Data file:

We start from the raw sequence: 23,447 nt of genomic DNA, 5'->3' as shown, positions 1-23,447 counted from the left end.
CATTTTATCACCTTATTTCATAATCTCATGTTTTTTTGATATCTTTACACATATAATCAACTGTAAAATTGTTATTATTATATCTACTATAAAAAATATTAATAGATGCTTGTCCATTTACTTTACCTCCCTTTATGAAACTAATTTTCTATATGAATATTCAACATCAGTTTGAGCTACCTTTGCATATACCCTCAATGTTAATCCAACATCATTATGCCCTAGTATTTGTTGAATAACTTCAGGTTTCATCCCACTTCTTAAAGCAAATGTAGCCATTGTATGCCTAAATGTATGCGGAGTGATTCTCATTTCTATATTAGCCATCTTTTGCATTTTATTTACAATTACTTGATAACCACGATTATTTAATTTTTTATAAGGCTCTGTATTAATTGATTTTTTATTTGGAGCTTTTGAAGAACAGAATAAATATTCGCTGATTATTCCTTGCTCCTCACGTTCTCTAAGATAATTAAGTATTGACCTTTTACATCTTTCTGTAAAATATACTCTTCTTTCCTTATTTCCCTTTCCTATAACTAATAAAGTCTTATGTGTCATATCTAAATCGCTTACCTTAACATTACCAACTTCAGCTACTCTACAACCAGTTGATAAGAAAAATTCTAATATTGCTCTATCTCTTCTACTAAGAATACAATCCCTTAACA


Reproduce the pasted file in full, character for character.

We start from the raw sequence: 23,447 nt of genomic DNA, 5'->3' as shown, positions 1-23,447 counted from the left end.
CATTTTATCACCTTATTTCATAATCTCATGTTTTTTTGATATCTTTACACATATAATCAACTGTAAAATTGTTATTATTATATCTACTATAAAAAATATTAATAGATGCTTGTCCATTTACTTTACCTCCCTTTATGAAACTAATTTTCTATATGAATATTCAACATCAGTTTGAGCTACCTTTGCATATACCCTCAATGTTAATCCAACATCATTATGCCCTAGTATTTGTTGAATAACTTCAGGTTTCATCCCACTTCTTAAAGCAAATGTAGCCATTGTATGCCTAAATGTATGCGGAGTGATTCTCATTTCTATATTAGCCATCTTTTGCATTTTATTTACAATTACTTGATAACCACGATTATTTAATTTTTTATAAGGCTCTGTATTAATTGATTTTTTATTTGGAGCTTTTGAAGAACAGAATAAATATTCGCTGATTATTCCTTGCTCCTCACGTTCTCTAAGATAATTAAGTATTGACCTTTTACATCTTTCTGTAAAATATACTCTTCTTTCCTTATTTCCCTTTCCTATAACTAATAAAGTCTTATGTGTCATATCTAAATCGCTTACCTTAACATTACCAACTTCAGCTACTCTACAACCAGTTGATAAGAAAAATTCTAATATTGCTCTATCTCTTCTACTAAGAATACAATCCCTTAACA